I was involved in the optimization of our website for ‘website design in zimbabwe’ on Within four months we managed to be on number 6 of the organic results. I am helping a number of companies locally with search engine optimization as well.

  1. I agree with this article. If we do value analysis , there must be a value that must come with websites thus why even in accounting they capitalize certain site in the balance sheet as an asset eg website or statistical office of a country’s website.

    1. Thank you Keith – Sadly most websites are just seen as expenses in the transactions. In many cases, even the marketing team cannot tell how much useful, statistically, the website is useful to the business. A good website should add value!

  2. Interesting points you bring out there.

    Will definitely take this into consideration when working on our website

    1. I always recommend dealing with a developer/designer you can physically meet. The problem with online gurus is not that they can’t deliver but rather that the communication could be better in person than with any technology you can name.

      I personally insist on meeting clients before starting work on their project. This is because we discovered that many people do not know how to express their requirements, needs and goals comfortably in technical terms. A physical meeting will make it easy for them off the record of email or any such technology.

      The online designers can be useful and cheaper if you have your website project specified to the last dot. Otherwise, for a coached website building project its best to work with some you can meet.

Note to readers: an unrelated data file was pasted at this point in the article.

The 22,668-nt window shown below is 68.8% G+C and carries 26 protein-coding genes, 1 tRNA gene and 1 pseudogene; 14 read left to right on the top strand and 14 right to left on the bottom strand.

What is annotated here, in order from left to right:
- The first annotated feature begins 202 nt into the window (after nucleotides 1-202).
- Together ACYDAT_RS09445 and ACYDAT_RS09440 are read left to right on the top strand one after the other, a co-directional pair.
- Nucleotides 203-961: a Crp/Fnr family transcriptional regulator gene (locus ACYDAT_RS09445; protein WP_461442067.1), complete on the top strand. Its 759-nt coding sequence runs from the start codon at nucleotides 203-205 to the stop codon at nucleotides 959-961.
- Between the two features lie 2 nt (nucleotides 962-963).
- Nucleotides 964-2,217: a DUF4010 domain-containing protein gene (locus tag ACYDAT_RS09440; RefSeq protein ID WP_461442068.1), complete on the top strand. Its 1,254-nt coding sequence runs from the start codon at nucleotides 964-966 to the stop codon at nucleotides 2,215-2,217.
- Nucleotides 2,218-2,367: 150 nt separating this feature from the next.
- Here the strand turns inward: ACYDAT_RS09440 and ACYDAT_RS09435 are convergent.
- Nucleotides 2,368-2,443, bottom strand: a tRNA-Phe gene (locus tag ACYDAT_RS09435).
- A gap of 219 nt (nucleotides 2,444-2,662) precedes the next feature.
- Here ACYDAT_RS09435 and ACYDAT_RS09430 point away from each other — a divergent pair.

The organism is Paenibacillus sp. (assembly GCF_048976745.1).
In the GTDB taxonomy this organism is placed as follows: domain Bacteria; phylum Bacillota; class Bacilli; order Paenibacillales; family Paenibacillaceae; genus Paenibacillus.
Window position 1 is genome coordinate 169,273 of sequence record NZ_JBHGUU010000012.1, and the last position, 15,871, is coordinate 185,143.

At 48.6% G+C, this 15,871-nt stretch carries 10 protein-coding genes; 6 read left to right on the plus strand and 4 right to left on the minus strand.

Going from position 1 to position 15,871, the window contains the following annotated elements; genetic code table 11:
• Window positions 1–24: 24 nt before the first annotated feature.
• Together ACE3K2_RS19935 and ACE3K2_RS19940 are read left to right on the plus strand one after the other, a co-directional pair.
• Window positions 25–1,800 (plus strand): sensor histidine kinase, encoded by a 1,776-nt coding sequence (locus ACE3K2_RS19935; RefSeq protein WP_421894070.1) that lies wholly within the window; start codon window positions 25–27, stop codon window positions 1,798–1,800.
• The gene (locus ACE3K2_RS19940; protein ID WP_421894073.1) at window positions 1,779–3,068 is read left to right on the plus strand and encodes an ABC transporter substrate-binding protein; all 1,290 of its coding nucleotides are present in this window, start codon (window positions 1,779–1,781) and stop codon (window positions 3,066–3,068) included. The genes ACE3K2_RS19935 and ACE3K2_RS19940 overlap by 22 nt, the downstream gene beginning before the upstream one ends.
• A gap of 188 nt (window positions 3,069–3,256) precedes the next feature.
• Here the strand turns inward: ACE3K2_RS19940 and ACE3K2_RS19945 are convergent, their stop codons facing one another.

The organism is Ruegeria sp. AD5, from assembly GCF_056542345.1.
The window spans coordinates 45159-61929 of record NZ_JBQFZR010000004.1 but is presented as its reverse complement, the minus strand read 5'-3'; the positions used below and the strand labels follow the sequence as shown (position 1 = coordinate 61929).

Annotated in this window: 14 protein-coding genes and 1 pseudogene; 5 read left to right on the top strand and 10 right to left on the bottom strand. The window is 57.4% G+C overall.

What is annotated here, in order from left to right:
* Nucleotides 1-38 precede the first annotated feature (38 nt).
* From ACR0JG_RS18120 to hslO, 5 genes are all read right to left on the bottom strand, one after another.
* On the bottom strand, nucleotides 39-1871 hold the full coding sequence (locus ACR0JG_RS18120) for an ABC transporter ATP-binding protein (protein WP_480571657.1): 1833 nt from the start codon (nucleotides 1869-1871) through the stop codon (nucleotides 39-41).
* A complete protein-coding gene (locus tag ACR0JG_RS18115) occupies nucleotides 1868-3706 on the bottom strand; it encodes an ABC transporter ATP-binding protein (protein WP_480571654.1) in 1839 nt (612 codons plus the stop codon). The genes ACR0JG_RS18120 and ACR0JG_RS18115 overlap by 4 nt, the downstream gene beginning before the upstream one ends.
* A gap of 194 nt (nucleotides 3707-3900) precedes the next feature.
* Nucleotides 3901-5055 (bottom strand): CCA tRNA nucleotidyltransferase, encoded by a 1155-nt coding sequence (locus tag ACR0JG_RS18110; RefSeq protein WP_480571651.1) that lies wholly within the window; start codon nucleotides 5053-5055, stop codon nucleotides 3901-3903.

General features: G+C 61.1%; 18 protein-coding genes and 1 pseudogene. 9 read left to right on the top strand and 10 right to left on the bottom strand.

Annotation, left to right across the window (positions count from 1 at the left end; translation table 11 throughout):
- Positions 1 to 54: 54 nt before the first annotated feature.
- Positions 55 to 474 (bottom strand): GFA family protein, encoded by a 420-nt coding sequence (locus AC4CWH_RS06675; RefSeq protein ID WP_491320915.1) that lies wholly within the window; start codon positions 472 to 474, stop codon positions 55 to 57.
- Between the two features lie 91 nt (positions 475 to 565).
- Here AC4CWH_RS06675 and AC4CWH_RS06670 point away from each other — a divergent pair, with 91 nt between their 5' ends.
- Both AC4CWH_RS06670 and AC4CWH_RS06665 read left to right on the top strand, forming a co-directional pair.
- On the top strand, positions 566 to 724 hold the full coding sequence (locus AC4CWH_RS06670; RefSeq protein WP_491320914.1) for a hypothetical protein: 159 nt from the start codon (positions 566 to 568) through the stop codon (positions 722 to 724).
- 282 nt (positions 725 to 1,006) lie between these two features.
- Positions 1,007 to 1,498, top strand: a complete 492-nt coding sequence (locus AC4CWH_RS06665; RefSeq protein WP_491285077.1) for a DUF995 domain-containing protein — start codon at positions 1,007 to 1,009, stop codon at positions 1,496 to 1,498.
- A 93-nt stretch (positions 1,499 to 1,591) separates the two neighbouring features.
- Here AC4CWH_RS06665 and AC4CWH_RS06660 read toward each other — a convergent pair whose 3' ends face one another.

3. Great article indeed. I’d just like to add something I’ve noticed in common with techs and creatives. When you take on the process of creating a website it’s also important to engage someone with selling experience. Someone who can make your website part of your sales plan, many techs tend to be so excited with what new tech they can cram into a site but it’s real meaning is missed. Like how does that add to the bottom line. A good example is an electrical contractor whose website has a live chat function but he’s always out on jobs and never available to chat.

    1. I couldn’t agree with you more! So many websites have useless features just because it’s possible to make them. So many websites are not connected to the business plan is a solid measurable way. That’s why some people think they are something you do when there is money to spare! When done well, websites are business machines…Thanks KG

  4. wow! A great article, very informative and well thoughtout.I wish I had known this when I started my business 5 years ago.Thank you for sharing. SN